One explanation of Russell's dismissal of Jones's distinction has to do with his correspondent. Jourdain, a former student of Russell's, was quite conversant with the developing mathematical logic (at least to a degree—he was a competent, but not quite first-rate, practitioner), went on to publish informed survey articles on (in addition to the piece on Frege already mentioned) Boole, Jevons, MacColl, and Peano, and had written on Russell's earlier work on the principles of mathematics. It's conceivable that Russell resented the fact that Jourdain, expert in both Oxbridge logic and mathematical logic, took Jones to be touching on a point that he and Frege had already laid claim to—perhaps even beating them to a crucial insight. Matters are made worse by the suggestion that Jones had—however casually and indirectly—influenced Russell. Any indication either that he was influenced by Jones, or that she anticipated him in some small way, would detract from Russell's own contribution. It is one thing to acknowledge a debt to a Frege or to a Peano. Russell saw these men not only as intellectual giants, but also as introducing genuinely revolutionary ideas and techniques into the study of logic and the foundations of mathematics. Not only was Jones manifestly not of their caliber, she was also philosophically quite retrograde. For Russell, mindful both of the figures he was allying himself with and of the innovation in thought that they were introducing, acknowledging that Jones had anticipated some of his ideas may have been repugnant. Small wonder, then, that he kept silent on the matter in his published work and correspondence. As it turns out, Jones was quickly to take credit (in print) for first giving expression to the distinction (see Jones 1910–11), although she sensibly refrained from suggesting that her work influenced Russell.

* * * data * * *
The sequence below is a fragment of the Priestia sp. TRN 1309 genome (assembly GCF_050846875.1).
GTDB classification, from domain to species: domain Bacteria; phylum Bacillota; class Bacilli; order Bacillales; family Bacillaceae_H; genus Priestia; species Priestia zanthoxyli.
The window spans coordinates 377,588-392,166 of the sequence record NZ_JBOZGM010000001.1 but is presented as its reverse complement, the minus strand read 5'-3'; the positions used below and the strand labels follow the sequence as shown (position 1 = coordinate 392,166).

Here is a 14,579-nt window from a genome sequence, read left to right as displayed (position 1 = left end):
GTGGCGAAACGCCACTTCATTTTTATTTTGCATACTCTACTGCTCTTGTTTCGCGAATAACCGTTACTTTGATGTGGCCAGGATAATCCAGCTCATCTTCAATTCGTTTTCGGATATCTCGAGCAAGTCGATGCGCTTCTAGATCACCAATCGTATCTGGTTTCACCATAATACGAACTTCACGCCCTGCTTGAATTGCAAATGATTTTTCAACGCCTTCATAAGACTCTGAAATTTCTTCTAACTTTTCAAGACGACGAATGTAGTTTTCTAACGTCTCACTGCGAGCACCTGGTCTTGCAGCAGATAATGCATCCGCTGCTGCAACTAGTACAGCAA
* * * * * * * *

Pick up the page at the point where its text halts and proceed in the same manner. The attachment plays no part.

None of this is to deny that there may have been entirely intellectual reasons for Russell's dismissal. As indicated, Russell clearly saw Jones as a throwback to an earlier period. Thus, even if there was some recognition that she had come upon a distinction quite similar to that between sense and reference or meaning and denotation, Russell's indifference could quite easily be attributed to the fact that the insight was grafted onto a system of logic that he rejected.
See Waithe and Cicero (1995, 37–43) for an extended discussion of the relation between Russell and Jones.